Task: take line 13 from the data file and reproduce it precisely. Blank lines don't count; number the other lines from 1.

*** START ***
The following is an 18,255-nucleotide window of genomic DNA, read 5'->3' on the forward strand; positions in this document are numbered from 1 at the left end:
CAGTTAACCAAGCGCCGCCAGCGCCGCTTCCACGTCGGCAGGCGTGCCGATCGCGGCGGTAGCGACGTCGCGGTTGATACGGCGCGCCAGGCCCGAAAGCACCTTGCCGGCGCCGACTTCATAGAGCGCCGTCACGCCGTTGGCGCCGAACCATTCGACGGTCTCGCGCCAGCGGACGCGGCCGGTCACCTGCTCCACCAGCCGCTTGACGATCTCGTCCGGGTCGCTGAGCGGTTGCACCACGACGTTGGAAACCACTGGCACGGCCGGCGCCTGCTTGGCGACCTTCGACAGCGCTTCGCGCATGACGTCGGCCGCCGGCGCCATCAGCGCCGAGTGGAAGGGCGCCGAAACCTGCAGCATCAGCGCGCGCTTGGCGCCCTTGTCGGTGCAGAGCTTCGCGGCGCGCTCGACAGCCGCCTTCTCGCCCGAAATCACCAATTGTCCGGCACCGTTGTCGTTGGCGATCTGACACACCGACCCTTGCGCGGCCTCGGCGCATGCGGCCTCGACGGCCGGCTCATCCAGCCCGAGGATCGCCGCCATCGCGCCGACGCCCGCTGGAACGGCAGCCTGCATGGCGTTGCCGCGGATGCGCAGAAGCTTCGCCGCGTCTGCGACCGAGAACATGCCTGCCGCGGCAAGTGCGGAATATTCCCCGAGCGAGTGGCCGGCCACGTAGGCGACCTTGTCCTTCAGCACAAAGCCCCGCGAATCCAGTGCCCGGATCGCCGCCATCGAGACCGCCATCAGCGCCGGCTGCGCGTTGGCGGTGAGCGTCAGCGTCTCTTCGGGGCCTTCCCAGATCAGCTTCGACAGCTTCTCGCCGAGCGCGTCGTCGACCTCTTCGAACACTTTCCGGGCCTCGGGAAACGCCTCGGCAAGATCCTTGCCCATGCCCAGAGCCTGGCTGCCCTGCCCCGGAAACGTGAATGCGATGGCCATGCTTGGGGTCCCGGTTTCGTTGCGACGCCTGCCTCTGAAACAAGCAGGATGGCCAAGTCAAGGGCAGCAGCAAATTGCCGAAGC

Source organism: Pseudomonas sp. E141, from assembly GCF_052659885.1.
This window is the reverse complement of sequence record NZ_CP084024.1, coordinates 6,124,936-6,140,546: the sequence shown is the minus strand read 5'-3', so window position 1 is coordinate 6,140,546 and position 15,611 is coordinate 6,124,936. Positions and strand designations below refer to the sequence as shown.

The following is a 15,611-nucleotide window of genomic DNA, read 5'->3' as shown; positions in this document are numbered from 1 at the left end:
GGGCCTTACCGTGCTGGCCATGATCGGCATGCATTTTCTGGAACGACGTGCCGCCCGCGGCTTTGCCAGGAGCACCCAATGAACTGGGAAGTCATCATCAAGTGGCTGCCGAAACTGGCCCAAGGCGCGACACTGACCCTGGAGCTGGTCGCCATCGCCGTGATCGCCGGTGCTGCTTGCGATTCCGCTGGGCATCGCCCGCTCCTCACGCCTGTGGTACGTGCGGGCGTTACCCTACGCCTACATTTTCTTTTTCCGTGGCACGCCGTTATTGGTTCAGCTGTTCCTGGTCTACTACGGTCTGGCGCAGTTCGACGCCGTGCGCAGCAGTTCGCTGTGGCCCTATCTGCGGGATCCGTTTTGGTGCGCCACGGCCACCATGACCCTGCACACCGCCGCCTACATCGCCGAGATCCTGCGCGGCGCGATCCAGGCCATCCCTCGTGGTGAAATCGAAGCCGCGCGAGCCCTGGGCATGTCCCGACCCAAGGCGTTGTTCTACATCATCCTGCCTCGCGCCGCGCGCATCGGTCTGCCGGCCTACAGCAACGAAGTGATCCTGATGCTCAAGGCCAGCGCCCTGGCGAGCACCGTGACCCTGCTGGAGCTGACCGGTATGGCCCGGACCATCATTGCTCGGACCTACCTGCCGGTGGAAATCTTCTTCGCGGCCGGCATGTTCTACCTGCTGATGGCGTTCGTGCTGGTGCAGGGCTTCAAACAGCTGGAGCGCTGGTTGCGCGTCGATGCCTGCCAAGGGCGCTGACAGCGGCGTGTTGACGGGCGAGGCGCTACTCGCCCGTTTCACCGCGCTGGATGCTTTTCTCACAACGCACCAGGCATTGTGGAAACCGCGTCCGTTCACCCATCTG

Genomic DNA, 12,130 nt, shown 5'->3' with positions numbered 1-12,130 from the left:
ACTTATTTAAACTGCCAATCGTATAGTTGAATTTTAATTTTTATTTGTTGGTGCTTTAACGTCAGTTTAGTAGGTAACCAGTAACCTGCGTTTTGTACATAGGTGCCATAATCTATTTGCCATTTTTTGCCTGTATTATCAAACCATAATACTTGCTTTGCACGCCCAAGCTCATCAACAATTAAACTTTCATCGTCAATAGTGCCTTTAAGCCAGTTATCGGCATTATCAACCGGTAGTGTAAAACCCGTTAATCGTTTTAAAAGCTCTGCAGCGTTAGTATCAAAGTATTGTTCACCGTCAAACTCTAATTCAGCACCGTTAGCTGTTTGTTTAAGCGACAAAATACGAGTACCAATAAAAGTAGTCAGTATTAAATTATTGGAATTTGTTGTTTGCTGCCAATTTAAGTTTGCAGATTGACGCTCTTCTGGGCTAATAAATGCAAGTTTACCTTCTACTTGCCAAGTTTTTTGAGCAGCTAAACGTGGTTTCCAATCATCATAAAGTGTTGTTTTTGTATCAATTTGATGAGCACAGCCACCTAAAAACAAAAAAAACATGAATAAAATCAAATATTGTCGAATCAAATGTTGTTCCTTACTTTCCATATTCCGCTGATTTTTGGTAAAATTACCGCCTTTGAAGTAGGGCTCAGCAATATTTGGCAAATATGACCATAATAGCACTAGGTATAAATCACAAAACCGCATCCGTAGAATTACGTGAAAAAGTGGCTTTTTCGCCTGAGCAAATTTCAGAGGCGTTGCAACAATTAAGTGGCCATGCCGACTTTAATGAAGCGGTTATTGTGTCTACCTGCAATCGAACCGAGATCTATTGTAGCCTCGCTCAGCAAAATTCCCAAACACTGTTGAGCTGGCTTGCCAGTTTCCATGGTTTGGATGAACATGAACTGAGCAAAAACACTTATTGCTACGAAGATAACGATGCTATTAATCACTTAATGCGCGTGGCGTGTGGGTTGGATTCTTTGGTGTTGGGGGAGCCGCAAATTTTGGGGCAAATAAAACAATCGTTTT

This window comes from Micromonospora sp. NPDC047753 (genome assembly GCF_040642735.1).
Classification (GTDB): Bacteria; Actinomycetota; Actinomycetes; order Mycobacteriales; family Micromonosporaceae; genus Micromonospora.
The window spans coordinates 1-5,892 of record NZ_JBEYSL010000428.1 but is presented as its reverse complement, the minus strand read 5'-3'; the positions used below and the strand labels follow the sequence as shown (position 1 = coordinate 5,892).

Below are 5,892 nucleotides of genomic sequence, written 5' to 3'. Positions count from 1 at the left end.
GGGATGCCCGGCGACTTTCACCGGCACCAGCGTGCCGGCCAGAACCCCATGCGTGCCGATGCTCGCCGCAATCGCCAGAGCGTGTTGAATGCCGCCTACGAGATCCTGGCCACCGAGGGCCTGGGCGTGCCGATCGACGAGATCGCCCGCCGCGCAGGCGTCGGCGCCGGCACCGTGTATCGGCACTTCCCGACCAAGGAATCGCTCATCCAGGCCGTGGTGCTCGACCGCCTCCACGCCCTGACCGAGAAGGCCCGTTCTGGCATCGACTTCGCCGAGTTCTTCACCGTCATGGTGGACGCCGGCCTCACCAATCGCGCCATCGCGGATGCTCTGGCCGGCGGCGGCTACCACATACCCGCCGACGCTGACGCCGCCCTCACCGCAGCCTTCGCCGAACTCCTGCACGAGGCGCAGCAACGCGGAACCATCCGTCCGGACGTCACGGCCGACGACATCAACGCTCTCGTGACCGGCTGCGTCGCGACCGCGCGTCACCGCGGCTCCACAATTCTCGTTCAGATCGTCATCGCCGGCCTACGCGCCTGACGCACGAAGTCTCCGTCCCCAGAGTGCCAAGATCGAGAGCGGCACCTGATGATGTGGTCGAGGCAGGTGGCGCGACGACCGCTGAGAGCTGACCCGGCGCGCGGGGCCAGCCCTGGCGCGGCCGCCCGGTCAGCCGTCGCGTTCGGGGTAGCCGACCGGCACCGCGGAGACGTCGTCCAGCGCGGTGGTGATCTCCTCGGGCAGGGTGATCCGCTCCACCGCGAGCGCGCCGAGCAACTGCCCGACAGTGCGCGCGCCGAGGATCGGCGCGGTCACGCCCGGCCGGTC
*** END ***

GGGATGCCCGGCGACTTTCACCGGCACCAGCGTGCCGGCCAGAACCCCATGCGTGCCGATGCTCGCCGCAATCGCCAGAGCGTGTTGAATGCCGCCTACGAGATCCTGGCCACCGAGGGCCTGGGCGTGCCGATCGACGAGATCGCCCGCCGCGCAGGCGTCGGCGCCGGCACCGTGTATCGGCACTTCCCGACCAAGGAATCGCTCATCCAGGCCGTGGTGCTCGACCGCCTCCACGCCCTGACCGAGAAGGCCCGTTCTGGCATCGACTTCGCCGAGTTCTTCACCGTCATGGTGGACGCCGGCCTCACCAATCGCGCCATCGCGGATGCTCTGGCCGGCGGCGGCTACCACATACCCGCCGACGCTGACGCCGCCCTCACCGCAGCCTTCGCCGAACTCCTGCACGAGGCGCAGCAACGCGGAACCATCCGTCCGGACGTCACGGCCGACGACATCAACGCTCTCGTGACCGGCTGCGTCGCGACCGCGCGTCACCGCGGCTCCACAATTCTCGTTCAGATCGTCATCGCCGGCCTACGCGCCTGACGCACGAAGTCTCCGTCCCCAGAGTGCCAAGATCGAGAGCGGCACCTGATGATGTGGTCGAGGCAGGTGGCGCGACGACCGCTGAGAGCTGACCCGGCGCGCGGGGCCAGCCCTGGCGCGGCCGCCCGGTCAGCCGTCGCGTTCGGGGTAGCCGACCGGCACCGCGGAGACGTCGTCCAGCGCGGTGGTGATCTCCTCGGGCAGGGTGATCCGCTCCACCGCGAGCGCGCCGAGCAACTGCCCGACAGTGCGCGCGCCGAGGATCGGCGCGGTCACGCCCGGCCGGTC